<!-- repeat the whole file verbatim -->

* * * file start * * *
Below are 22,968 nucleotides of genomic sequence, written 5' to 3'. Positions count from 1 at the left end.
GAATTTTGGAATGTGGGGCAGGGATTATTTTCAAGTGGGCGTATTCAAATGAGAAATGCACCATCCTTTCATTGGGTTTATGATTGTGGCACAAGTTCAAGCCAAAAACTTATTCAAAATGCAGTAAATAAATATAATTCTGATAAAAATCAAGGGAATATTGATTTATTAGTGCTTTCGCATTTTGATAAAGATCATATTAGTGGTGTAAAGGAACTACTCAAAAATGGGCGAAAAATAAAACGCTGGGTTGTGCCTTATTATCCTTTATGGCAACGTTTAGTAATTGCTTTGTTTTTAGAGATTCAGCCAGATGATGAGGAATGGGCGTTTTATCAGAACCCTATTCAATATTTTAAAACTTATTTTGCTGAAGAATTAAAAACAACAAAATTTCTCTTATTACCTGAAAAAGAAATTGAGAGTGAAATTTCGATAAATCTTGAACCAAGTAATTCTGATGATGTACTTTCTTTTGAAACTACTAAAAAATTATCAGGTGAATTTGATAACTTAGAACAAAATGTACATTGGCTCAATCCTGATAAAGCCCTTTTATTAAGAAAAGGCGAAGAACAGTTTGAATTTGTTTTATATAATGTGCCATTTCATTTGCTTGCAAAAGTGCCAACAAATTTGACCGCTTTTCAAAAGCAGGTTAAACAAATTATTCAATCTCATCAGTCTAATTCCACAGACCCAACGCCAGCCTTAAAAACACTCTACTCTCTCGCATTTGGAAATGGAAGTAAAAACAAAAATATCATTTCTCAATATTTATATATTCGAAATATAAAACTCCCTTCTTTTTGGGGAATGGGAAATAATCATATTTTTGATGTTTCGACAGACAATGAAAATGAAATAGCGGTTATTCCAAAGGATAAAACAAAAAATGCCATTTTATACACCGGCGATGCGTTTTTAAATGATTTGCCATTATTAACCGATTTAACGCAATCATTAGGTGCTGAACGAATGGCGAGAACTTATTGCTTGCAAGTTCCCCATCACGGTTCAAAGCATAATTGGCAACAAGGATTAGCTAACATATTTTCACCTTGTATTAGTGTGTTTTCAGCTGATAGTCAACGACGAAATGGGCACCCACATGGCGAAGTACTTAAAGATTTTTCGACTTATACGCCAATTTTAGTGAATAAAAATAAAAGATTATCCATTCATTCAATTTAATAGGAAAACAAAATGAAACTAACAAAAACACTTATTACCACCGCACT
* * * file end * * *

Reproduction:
Below are 22,968 nucleotides of genomic sequence, written 5' to 3'. Positions count from 1 at the left end.
GAATTTTGGAATGTGGGGCAGGGATTATTTTCAAGTGGGCGTATTCAAATGAGAAATGCACCATCCTTTCATTGGGTTTATGATTGTGGCACAAGTTCAAGCCAAAAACTTATTCAAAATGCAGTAAATAAATATAATTCTGATAAAAATCAAGGGAATATTGATTTATTAGTGCTTTCGCATTTTGATAAAGATCATATTAGTGGTGTAAAGGAACTACTCAAAAATGGGCGAAAAATAAAACGCTGGGTTGTGCCTTATTATCCTTTATGGCAACGTTTAGTAATTGCTTTGTTTTTAGAGATTCAGCCAGATGATGAGGAATGGGCGTTTTATCAGAACCCTATTCAATATTTTAAAACTTATTTTGCTGAAGAATTAAAAACAACAAAATTTCTCTTATTACCTGAAAAAGAAATTGAGAGTGAAATTTCGATAAATCTTGAACCAAGTAATTCTGATGATGTACTTTCTTTTGAAACTACTAAAAAATTATCAGGTGAATTTGATAACTTAGAACAAAATGTACATTGGCTCAATCCTGATAAAGCCCTTTTATTAAGAAAAGGCGAAGAACAGTTTGAATTTGTTTTATATAATGTGCCATTTCATTTGCTTGCAAAAGTGCCAACAAATTTGACCGCTTTTCAAAAGCAGGTTAAACAAATTATTCAATCTCATCAGTCTAATTCCACAGACCCAACGCCAGCCTTAAAAACACTCTACTCTCTCGCATTTGGAAATGGAAGTAAAAACAAAAATATCATTTCTCAATATTTATATATTCGAAATATAAAACTCCCTTCTTTTTGGGGAATGGGAAATAATCATATTTTTGATGTTTCGACAGACAATGAAAATGAAATAGCGGTTATTCCAAAGGATAAAACAAAAAATGCCATTTTATACACCGGCGATGCGTTTTTAAATGATTTGCCATTATTAACCGATTTAACGCAATCATTAGGTGCTGAACGAATGGCGAGAACTTATTGCTTGCAAGTTCCCCATCACGGTTCAAAGCATAATTGGCAACAAGGATTAGCTAACATATTTTCACCTTGTATTAGTGTGTTTTCAGCTGATAGTCAACGACGAAATGGGCACCCACATGGCGAAGTACTTAAAGATTTTTCGACTTATACGCCAATTTTAGTGAATAAAAATAAAAGATTATCCATTCATTCAATTTAATAGGAAAACAAAATGAAACTAACAAAAACACTTATTACCACCGCACT